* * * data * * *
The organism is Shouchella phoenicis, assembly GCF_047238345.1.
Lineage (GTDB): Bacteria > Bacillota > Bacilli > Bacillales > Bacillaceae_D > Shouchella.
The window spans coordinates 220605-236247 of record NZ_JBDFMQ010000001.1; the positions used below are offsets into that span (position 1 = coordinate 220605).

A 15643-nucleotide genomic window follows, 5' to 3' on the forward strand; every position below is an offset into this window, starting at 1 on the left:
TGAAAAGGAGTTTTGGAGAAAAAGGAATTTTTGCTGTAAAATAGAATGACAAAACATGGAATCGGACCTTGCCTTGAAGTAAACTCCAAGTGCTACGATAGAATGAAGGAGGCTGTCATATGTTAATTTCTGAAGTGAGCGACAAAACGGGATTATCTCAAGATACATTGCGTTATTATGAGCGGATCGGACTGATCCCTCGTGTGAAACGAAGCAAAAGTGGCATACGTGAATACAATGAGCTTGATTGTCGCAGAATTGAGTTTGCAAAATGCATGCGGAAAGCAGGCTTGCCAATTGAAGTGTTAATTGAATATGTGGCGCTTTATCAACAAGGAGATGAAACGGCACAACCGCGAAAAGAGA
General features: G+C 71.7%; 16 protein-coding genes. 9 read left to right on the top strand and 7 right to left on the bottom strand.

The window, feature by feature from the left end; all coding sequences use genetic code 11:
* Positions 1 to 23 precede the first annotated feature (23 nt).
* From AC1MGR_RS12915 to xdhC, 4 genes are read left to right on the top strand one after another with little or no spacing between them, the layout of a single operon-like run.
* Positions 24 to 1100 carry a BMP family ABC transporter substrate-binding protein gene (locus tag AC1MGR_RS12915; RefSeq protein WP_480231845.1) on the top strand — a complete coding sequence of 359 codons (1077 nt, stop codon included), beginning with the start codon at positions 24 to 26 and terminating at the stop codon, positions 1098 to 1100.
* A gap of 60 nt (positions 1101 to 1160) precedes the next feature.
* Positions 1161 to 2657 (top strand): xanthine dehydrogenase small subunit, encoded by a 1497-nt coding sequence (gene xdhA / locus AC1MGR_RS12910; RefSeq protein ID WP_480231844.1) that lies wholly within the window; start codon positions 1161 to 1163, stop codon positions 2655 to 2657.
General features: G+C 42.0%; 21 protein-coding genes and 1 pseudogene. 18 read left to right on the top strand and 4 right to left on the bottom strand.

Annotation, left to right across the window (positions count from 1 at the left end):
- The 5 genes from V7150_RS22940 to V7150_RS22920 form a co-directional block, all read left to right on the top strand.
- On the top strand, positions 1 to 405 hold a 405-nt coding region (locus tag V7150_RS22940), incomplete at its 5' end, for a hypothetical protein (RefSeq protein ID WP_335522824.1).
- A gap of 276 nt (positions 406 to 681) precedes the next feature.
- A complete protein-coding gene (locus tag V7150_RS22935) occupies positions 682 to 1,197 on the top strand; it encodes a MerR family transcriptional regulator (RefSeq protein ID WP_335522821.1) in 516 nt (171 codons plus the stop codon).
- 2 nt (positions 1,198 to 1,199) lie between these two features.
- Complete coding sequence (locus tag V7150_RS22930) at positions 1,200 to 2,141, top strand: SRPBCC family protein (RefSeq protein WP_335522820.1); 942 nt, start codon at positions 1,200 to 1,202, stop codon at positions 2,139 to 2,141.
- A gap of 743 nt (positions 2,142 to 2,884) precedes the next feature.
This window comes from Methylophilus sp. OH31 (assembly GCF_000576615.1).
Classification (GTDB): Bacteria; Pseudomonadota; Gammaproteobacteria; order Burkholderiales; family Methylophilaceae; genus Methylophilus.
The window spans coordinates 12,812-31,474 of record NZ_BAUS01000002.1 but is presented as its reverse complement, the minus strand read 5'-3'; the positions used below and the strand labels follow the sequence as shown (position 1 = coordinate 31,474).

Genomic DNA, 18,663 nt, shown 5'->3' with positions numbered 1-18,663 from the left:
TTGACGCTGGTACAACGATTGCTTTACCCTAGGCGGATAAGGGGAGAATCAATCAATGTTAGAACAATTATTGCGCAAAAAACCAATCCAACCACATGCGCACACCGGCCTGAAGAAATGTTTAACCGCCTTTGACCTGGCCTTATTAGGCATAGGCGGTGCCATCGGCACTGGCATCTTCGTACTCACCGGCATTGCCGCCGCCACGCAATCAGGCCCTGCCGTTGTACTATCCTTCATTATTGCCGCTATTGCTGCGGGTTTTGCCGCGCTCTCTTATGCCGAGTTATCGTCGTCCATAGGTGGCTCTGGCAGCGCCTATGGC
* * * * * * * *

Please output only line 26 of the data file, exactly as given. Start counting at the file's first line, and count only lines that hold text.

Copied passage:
TTGACGCTGGTACAACGATTGCTTTACCCTAGGCGGATAAGGGGAGAATCAATCAATGTTAGAACAATTATTGCGCAAAAAACCAATCCAACCACATGCGCACACCGGCCTGAAGAAATGTTTAACCGCCTTTGACCTGGCCTTATTAGGCATAGGCGGTGCCATCGGCACTGGCATCTTCGTACTCACCGGCATTGCCGCCGCCACGCAATCAGGCCCTGCCGTTGTACTATCCTTCATTATTGCCGCTATTGCTGCGGGTTTTGCCGCGCTCTCTTATGCCGAGTTATCGTCGTCCATAGGTGGCTCTGGCAGCGCCTATGGC